Paul knew acutely the difference between religion and faith. He had grown up fanatically devoted to the religion of his youth. His early life had been defined by adherence to religious regulation. But then he had come to experience the reality of Christ personally, vibrantly, in unmediated fashion, and he knew his life to be forever transformed. He knew the profound difference between religion and faith. That is why he writes to his fellow Christians in the church at Colossae, “If with Christ you died to the elemental spirits of the universe, why do you live as if you still belonged to the world?” Paul wants to know why these Christians who have been freed from bondage to all religious regulations through the ministry of Christ would willingly submit to people who wanted to impose such regulations upon them. He knew a group of Jewish Christians in the church at Colossae were trying to convince the Gentile Christians to embrace Jewish regulations as a way of becoming “more Christian.” Paul reminds them, “You were circumcised by the Spirit of Christ with a circumcision not made by hands. So why would you submit to the harness of religious regulations that make you define your faith by such restrictions as ‘Do not handle. Do not taste. Do not touch’ ”? Paul reminds the Colossians that they have been made alive and free through Christ. They know the freedom of faith! They know the real thing — an individualized experience of a relationship with Christ. They do not need the trappings of religious regulations to circumscribe that freedom. Such trappings add nothing to the quality of their faith.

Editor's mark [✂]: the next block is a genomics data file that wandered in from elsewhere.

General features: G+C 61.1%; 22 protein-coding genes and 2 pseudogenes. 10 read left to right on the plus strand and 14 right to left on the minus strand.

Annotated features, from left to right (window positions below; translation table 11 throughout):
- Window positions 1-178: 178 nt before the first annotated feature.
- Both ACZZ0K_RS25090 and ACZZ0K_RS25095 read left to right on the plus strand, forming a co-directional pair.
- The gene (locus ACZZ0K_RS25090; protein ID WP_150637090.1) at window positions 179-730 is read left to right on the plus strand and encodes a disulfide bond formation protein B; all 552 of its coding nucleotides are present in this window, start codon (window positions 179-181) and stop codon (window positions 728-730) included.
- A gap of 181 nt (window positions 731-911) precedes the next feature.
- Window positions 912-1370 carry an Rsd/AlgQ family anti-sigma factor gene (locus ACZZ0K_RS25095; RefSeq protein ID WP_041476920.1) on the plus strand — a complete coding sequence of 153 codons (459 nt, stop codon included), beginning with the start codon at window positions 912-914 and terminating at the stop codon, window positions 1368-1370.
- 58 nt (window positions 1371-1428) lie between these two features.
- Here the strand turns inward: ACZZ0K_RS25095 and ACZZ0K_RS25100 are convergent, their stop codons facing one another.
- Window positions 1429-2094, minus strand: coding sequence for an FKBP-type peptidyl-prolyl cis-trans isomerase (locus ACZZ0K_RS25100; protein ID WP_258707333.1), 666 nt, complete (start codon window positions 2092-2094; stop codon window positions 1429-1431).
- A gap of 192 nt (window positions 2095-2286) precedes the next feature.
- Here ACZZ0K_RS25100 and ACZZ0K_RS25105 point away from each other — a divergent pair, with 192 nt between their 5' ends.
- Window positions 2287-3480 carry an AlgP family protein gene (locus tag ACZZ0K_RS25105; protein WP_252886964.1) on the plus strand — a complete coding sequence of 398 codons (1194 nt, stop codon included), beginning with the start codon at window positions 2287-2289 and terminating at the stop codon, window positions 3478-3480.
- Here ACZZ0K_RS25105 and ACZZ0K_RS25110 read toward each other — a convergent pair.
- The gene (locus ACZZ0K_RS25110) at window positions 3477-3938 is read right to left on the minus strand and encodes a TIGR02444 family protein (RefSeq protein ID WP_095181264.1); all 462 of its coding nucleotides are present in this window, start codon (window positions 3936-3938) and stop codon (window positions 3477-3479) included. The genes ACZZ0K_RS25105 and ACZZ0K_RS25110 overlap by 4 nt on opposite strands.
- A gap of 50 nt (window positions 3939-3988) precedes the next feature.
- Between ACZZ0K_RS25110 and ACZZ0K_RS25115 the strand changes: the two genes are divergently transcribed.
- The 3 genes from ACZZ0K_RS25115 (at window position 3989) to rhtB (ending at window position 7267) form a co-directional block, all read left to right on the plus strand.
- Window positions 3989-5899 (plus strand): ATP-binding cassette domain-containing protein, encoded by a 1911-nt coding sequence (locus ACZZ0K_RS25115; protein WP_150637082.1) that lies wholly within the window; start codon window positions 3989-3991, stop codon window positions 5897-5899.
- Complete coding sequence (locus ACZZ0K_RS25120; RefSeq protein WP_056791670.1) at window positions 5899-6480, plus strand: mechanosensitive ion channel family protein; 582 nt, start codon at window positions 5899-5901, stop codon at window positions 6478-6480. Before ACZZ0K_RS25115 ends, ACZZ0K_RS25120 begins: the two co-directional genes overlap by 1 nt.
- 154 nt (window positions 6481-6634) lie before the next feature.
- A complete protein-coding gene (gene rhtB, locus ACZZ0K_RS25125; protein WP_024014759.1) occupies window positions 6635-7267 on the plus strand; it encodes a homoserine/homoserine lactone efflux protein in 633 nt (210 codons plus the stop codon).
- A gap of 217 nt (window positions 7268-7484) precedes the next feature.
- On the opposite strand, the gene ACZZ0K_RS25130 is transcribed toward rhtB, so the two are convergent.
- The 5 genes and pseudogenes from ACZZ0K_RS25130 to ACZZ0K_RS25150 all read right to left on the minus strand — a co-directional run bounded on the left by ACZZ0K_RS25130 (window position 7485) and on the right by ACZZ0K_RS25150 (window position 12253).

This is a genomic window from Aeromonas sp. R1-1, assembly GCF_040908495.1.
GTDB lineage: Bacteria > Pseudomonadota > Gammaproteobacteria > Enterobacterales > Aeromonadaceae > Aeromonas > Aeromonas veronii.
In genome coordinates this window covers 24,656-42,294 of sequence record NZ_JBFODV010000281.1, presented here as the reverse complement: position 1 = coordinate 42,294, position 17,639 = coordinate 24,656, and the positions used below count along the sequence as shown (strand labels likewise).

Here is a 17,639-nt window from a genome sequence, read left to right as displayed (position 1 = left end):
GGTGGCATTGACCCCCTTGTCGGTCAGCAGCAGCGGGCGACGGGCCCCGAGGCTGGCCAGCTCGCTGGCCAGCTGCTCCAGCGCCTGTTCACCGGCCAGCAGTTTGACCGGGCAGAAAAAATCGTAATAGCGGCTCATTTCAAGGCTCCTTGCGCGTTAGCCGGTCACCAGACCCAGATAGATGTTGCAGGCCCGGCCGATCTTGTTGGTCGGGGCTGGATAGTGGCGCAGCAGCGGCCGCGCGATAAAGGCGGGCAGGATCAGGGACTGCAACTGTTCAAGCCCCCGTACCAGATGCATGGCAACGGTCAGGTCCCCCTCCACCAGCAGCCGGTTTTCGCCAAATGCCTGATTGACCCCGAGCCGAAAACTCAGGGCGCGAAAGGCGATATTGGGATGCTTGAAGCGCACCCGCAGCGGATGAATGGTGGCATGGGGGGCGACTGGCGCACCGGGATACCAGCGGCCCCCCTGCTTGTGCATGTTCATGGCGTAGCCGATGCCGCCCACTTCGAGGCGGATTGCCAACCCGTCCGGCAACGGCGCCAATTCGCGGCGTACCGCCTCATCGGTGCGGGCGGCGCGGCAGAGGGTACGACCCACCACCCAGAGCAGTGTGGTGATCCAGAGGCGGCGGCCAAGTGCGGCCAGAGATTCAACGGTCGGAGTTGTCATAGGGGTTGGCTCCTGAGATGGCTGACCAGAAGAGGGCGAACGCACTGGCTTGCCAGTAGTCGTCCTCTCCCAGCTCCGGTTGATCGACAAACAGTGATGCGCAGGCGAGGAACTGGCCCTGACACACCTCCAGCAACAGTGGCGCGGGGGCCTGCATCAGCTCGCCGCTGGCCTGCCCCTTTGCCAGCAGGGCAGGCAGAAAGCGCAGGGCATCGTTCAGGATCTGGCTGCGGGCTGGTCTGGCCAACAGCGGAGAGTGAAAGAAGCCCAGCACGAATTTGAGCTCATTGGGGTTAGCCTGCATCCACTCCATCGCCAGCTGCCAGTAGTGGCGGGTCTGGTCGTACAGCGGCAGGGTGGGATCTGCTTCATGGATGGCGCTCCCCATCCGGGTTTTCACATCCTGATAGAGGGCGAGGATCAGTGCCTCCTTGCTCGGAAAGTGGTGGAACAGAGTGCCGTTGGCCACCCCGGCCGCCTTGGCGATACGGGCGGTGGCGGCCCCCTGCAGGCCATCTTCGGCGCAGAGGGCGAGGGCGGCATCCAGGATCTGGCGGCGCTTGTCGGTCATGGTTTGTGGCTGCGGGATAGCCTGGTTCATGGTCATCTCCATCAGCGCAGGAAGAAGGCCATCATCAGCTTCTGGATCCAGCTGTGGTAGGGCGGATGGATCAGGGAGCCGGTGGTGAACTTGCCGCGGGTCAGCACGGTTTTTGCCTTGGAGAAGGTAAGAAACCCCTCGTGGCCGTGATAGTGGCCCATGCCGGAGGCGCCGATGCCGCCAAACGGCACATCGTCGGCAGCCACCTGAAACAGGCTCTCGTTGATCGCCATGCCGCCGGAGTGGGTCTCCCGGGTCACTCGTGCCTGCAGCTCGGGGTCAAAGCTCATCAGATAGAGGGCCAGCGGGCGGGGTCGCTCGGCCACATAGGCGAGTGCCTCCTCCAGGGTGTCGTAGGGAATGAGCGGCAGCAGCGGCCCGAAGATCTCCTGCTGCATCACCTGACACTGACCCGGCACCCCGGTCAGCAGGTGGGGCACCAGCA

The truth is, there are benefits provided by religion, as well as benefits provided through faith. We have our own individual experience of God, but when we come together for communal worship we blend our individual experience of God with the experiences of God known by others. Christianity is not a “Lone Ranger” enterprise. Rather, we collectively cohere our experiences of God together so that we can learn from each other, encourage each other, instruct each other. The rituals and litanies, the common actions in which we engage as part of communal worship, bind us together, provide us with a sense of belonging and corporate identity. But, if the rituals and the songs and the litanies have the effect of sapping the vitality of our individual experience of Christ, then our faith loses its personal vibrancy and uniqueness and can lapse into the practice of habituated custom.

On this World Communion Sunday, we recognize the importance of religion and faith. When Jesus invites us to the table this morning, when he says, “Take and eat, this is my body,” when he says, “Come, drink the cup,” he issues a personal invitation from a personal God, issued to the individualized depth of each soul. Yet even as we respond individually to that summons, we also recognize that the actions we engage in this Sunday are being mirrored by millions of fellow believers around the world. In our sharing our Lord’s Supper, we merge our testimony of God’s reality with the faith of saints across the globe. We are bound together in the universal family of faith by our communal actions. And yet, even as we eat the bread together, even as we drink the cup together, even as we engage in the unisonous clatter of putting our empty cups back in the pew racks together, even as we sing a song together, we recognize that these communal actions only have true meaning when we render our hearts vulnerable to the summoning Spirit of Christ, so that our participation in this table is not only a communal act, but also an individualized expression of a personal, vibrant, unique faith. Is your Christianity a habituated custom, shaped by religious rituals that cause you to conform to what is expected of you, or is it also an expression of your own dynamic, transformative relationship with the living God? That is a question that only each heart can answer.